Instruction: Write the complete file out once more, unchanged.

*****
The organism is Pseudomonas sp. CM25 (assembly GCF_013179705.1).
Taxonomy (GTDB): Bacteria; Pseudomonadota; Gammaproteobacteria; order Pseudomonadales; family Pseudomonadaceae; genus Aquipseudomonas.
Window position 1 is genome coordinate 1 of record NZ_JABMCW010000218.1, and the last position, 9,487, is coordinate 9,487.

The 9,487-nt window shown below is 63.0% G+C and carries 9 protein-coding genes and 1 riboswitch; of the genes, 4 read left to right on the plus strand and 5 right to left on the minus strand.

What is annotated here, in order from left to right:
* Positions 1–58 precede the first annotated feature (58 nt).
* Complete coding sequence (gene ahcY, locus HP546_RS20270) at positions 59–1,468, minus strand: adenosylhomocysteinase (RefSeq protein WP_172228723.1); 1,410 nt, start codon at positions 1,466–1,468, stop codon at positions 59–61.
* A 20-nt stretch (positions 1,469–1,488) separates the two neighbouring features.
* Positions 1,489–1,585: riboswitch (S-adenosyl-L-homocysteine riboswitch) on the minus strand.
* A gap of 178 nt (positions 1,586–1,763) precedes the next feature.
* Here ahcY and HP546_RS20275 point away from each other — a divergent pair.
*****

The organism is Pseudomonas sp. CM25 (assembly GCF_013179705.1).
Taxonomy (GTDB): Bacteria; Pseudomonadota; Gammaproteobacteria; order Pseudomonadales; family Pseudomonadaceae; genus Aquipseudomonas.
Window position 1 is genome coordinate 1 of record NZ_JABMCW010000218.1, and the last position, 9,487, is coordinate 9,487.

The 9,487-nt window shown below is 63.0% G+C and carries 9 protein-coding genes and 1 riboswitch; of the genes, 4 read left to right on the plus strand and 5 right to left on the minus strand.

What is annotated here, in order from left to right:
* Positions 1–58 precede the first annotated feature (58 nt).
* Complete coding sequence (gene ahcY, locus HP546_RS20270) at positions 59–1,468, minus strand: adenosylhomocysteinase (RefSeq protein WP_172228723.1); 1,410 nt, start codon at positions 1,466–1,468, stop codon at positions 59–61.
* A 20-nt stretch (positions 1,469–1,488) separates the two neighbouring features.
* Positions 1,489–1,585: riboswitch (S-adenosyl-L-homocysteine riboswitch) on the minus strand.
* A gap of 178 nt (positions 1,586–1,763) precedes the next feature.
* Here ahcY and HP546_RS20275 point away from each other — a divergent pair.